, MA, The Life of St. Patrick and His Place in History (Macmillan & Co. 1905), pp.404, pref., v-x; text, 1-224pp.; appendix, 225-end [small type with sects.]. The Preface makes grateful reference to Prof. Gwynn’s simultaneous involvement in a diplomatic edition of the Codex Armachanus ‘which constitute the principal body of evidence.’ Appendix A, I-III, deals with bibliographical material; Appendix B contains chapter notes; App. C., called Excursus, deals with Gaelic background and with Prof. Zimmer’s theory. [Bury opposed by Mrs. Concannon and others.] Of Todd, ‘The radical vice of the book is that the indispensable substructure is lacking. The preliminary task of criticising the sources methodically was never performed. Todd showed his scholarship and historical insight in dealing with this particular passage or that particular statement, but such sporadic criticism was no substitute for methodical Quellenkritik. Hence his results might be right or wrong but they could not be convincing. [vi]. Further, ‘To understand the conversion of Ireland, which we are here considering as an episode in the histor of Europe, we musst glance at the general conditions o the early propagation of the Christian idea. [2] It would be easy to determine how much Christianity owes to the Roman Empire, and we can hardly imagine what the rate and the mode of its progress through southern and western Europe would have been if these lands had not been united and organised by the might of Rome. [3] ... Among the independent neighborus of the Roman Empire, Ierland occupies a singular place as the only part of the Celtic world which had not been gathered under the sceptre of Rome. it may be suspected that an erroneous opinion is prevalent, just because it lay outside the Empire, that this outlying island was in early times more separate and aloof from Europe than its geographical position would lead us to suppose. [10] ... it will not astonish us to learn that Christian communities exist which are ripe for organisation, or to find this religion penetrating into the house of the High Kings. We shall see reasons for supposing that the Latin alphabet had already made its way to Ireland, and th reception of the alphabet generally means the reception of other influences from the same source. [here cites Victor Berard]. For the present it is enough to have brought the relations of the Empire to Ireland somewhat in line with its relations to other independent neighbours. [15] [Chap. II: Captivity and Escape of Patrick; ‘The conversion of Ireland to Christianity has, as we have seen, its modest place among those manifold changes by which a new Europe was being formed in the fifth century.’ [16]; ‘St Patrick did not do for the Scots what Wulfilas did for the Goths and the Slavonic apostles did for the Slavs; he did nto translate the sacred books of his religion into Irish or found a national church literature. ... What Patrick did, on the other hand, and his foreign fellow-workers did was to diffuse a knowledge of Latin in Ireland. To the circumstance that he adopted this policy, and did not attempt to create a national ecclesiastical language, must be ascribed the rise of the schools of learning whcih distinguished Ireland in the sixth and seventh centuries. For a national point of [217] view the policy may be criticised; from a theologian’s point of view the advantages may be urged of opening to the native clergy the whole body of patristic literature, and saving the trouble of translation and the chances of error. But the point is that the policy was entirely consonant with the development of wester, as contrasted with eaastern, Christianity. .... [218] On the other hand, if Gaelic had been established by Patrick as the ecclesiastical tongue of Ireland, the reformers who in the seventh century sought to abolish idiosyncrasies and restore uniformity might have caused a rupture in the Irish Church, which would have needed long years to heal. The Latin language is one of the arcana imperii of the Catholic Church. It is true that the Irish Church moved on certain lines which Patrick did not contemplate and would not have approved. The development of the organisation wich it was is task to institute was largely modified in colouring and conformation by the genius terrae. But it would be untrue to say that his work was undone. The schools of learning, for which the Scots became famous a few generations after his death, learning which contrasts with his own illiterateness, owe their rise to the contact with Roman ideas and the acquaintance with Roman literature whcih his labours, more than anything else, lifted within the horizon of Ireland. It was not only the religion but also the language which was attached to it, that inaugurated a new period of culture for the island, and opeend a wider outlook on the univerise. The Irish were soon busily engaged in trying to work their own past into the wook of ecumenical history, to synchronise their insular memories with the annals fo Rome and Greece, and find a nook for their remote land in the story of the world [220]. ... He brought a new land into a spiritual confederation which was so closely boudn up with Rome, nexuque pio longinqua reuinxit. [END; 224]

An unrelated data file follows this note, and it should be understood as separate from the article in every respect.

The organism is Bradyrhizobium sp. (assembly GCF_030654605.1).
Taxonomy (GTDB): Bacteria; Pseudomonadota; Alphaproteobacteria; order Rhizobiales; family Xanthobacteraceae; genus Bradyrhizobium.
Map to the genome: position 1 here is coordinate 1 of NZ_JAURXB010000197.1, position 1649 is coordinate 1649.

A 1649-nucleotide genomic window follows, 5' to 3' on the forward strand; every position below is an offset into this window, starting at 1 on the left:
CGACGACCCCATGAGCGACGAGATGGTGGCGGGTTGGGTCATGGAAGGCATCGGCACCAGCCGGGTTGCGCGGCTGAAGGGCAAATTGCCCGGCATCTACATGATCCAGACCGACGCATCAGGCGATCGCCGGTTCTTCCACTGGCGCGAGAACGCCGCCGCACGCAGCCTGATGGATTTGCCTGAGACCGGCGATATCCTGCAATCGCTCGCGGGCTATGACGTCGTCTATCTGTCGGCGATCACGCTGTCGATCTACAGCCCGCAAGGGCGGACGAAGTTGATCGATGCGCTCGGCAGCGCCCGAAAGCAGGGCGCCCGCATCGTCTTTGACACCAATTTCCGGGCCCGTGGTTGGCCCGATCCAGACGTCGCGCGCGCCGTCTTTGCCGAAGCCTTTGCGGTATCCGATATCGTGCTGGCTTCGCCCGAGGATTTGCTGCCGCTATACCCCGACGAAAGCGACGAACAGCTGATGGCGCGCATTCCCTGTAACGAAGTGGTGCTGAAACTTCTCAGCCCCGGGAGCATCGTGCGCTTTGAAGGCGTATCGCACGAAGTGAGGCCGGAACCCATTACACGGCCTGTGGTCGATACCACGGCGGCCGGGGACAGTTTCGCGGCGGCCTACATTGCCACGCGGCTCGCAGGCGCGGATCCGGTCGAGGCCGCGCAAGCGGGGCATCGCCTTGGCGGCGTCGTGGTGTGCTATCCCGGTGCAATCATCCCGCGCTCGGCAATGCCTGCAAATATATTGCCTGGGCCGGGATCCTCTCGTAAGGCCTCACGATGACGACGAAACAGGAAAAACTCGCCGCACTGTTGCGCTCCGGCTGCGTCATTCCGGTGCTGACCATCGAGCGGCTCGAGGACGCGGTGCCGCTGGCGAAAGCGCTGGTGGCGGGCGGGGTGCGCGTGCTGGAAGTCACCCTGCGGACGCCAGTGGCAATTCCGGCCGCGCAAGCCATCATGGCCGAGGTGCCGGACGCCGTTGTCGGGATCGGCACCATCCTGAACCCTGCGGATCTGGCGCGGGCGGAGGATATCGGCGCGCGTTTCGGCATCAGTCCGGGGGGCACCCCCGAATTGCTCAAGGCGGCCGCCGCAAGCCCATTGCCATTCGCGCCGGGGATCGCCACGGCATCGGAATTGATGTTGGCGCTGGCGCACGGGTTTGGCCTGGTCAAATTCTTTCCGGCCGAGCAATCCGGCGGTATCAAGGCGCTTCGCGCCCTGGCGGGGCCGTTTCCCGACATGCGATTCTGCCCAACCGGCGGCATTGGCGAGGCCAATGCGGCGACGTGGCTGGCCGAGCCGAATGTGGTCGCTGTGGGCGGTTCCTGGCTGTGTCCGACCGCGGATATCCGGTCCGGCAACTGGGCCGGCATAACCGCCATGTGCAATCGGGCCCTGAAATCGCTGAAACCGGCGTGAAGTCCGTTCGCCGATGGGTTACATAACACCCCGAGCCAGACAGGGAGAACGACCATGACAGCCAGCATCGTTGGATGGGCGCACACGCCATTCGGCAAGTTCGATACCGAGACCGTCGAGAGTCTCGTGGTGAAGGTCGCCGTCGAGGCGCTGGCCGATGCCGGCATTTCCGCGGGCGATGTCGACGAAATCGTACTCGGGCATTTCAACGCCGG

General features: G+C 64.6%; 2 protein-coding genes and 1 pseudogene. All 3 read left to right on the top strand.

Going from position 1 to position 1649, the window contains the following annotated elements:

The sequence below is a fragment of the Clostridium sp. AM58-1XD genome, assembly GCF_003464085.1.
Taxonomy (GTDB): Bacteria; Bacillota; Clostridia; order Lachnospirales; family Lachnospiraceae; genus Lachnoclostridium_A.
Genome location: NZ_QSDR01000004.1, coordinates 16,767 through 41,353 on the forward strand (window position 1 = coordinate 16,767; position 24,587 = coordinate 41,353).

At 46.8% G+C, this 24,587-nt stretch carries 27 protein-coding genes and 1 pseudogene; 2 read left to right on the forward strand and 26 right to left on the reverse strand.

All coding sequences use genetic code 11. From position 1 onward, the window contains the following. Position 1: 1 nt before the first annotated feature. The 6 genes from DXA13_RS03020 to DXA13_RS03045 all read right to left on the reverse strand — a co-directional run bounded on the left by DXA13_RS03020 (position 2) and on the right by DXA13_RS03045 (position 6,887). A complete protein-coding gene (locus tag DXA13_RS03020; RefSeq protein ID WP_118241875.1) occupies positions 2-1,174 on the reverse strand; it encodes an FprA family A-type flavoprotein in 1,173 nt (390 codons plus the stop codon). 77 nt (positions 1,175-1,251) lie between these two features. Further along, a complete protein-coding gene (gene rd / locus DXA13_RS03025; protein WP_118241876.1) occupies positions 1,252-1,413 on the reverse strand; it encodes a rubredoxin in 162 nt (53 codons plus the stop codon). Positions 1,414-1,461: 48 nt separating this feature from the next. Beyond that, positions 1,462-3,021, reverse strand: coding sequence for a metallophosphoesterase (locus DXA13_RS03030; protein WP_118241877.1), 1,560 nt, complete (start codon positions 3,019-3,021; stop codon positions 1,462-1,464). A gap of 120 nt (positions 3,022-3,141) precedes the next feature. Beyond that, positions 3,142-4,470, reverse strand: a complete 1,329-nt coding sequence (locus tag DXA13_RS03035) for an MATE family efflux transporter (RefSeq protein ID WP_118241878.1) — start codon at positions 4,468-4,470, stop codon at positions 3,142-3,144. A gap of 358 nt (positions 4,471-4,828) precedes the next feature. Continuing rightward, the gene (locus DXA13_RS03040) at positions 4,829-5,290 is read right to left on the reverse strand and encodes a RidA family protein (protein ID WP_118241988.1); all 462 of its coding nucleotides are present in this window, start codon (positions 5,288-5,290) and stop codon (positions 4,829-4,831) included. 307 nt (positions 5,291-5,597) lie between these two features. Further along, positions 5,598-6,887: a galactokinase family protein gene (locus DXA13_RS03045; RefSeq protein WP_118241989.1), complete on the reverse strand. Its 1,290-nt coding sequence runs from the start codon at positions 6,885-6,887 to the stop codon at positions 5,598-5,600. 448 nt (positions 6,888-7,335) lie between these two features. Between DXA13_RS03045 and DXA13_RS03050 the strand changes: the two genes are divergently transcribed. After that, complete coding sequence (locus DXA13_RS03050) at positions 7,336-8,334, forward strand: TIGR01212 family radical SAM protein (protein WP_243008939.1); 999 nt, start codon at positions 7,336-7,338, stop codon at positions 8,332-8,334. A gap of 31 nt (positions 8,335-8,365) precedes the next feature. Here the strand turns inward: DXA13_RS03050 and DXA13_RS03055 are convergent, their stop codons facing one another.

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References
Dictionary of National Biography calls him an objective historian who emphasised continuity and unity of European history. [DIW err: b. Derry.]